Video is Not the Answer

The flipped class has been coming up more and more in discussions and blog posts recently. My guess is that it has something to do with Salman Khan’s lucrative relationship with Bill Gates and the media’s attention on their speaking tours. I feel like a broken record with this post, but it is something that needs to be written again.

The flipped class is not about the videos.

Popular media sees the flipped classroom as video being used in the classroom to teach children. I would like to state again that video can be used in the classroom to help differentiate for all learners. The flipped classroom started this way, but it has evolved into so much more than using videos in the class when implemented effectively.

Video itself will not help kids achieve more in your class. The flipped classroom is about making connections with learners and differentiating your instruction. If videos are a part of that multi-faceted plan, great. If they are not, still great. The flipped class is an ideology, not a methodology.

Personally, I use video because it is a tool that helps me meet remediation needs for learners that have missed class or for learners that just need more time with material. For chemistry, I am in my second year using a flipped class, and the video has taken a huge jump to the backseat as I have more time to work on engaging class activities and labs. Again, video is for remediation and review rather than content delivery.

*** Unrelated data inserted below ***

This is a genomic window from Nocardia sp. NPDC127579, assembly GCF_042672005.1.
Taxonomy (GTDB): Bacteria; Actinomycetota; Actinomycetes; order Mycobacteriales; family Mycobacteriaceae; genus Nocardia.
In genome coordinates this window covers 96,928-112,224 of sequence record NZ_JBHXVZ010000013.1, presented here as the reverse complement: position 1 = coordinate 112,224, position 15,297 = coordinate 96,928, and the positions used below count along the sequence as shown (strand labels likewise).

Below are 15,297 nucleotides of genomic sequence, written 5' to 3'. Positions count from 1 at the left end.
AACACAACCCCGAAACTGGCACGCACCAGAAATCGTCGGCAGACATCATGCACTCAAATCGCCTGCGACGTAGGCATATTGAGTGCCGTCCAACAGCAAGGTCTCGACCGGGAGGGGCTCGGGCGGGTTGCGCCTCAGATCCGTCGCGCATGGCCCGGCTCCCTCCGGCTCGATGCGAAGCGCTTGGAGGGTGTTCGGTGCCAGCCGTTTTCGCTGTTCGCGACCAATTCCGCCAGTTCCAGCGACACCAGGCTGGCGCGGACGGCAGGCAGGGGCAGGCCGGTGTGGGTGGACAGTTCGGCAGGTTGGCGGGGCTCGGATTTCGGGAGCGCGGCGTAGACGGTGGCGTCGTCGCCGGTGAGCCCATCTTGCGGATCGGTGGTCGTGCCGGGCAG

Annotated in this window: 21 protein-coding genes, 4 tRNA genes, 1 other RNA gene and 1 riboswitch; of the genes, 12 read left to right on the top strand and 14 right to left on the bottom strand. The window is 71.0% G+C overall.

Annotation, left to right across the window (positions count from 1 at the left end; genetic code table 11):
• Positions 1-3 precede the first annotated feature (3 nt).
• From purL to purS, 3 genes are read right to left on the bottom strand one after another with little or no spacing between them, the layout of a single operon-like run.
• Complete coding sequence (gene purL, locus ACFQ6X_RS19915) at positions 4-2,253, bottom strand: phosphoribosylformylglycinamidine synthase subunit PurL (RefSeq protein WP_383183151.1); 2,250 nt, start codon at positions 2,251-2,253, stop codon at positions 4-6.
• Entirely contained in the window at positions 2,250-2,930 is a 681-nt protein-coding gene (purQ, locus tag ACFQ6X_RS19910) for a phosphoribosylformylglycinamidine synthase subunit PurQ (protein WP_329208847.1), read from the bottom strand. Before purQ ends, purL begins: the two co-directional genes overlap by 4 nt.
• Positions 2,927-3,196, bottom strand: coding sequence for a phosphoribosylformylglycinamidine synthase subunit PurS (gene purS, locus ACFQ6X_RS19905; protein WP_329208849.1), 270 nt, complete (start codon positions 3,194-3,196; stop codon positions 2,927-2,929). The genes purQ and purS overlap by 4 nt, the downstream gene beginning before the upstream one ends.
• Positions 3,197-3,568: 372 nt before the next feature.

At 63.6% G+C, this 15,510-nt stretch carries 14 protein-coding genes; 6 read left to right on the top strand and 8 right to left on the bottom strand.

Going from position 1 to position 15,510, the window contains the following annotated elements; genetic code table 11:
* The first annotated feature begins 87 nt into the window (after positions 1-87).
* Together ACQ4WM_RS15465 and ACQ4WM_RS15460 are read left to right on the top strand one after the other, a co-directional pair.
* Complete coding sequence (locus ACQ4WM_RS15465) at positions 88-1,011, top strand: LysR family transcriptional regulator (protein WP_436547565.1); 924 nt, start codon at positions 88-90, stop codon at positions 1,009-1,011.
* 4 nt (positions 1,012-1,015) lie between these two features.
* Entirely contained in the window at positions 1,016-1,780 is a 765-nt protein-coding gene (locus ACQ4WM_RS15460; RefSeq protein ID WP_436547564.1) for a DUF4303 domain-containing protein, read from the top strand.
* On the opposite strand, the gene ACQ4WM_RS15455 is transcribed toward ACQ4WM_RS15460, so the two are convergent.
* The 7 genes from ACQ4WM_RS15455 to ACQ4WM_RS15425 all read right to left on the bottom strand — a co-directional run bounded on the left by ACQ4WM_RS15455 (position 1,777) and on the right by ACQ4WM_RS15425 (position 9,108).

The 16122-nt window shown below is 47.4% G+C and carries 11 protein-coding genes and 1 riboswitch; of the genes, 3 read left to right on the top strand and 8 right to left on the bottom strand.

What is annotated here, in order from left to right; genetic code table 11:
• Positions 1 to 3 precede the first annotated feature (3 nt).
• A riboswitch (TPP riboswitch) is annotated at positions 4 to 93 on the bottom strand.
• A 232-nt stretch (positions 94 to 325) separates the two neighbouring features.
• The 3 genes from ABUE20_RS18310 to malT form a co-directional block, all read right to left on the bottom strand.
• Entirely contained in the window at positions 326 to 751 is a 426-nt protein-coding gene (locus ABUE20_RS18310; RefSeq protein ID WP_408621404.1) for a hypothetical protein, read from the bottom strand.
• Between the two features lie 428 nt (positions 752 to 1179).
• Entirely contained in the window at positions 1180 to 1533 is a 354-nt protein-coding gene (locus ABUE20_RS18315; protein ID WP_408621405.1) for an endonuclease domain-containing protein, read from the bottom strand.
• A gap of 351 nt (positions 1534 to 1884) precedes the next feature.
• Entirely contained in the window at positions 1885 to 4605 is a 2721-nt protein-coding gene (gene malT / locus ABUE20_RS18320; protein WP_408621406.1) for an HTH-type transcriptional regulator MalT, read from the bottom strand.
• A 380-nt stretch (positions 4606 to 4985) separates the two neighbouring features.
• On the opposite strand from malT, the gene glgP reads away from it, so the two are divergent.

There has been more positive news coming around about the flipped class being used in great ways across the country. For instance, Troy Cockrum was featured in an NPR article that looked at YouTube being used in the classroom. I’m glad Troy brought it around to the connections made with learners, because that is the true power of the model. Another talks about everything except the videos, again, because they are the least important part of the model. Earlier this month, Aaron Sams wrote a fantastic piece of theimplementation styles of a flipped class. Again, none of these methods rely solely on video or even use video at all. It is an idea, not a method.

The video isn’t important. The relationships, the discussions, and the experiences matter. We know that already. Regardless of what methods or ideas you use in your room, let’s continue to focus on what helps learners learn best.

This is mainly in response to the #edchat discussion on October 11, 2011 and David Wees’ blog post about using Khan Academy as content delivery in his class. Both the chat and David are great and I appreciate the challenges and direction they’ve both contributed to my growth.

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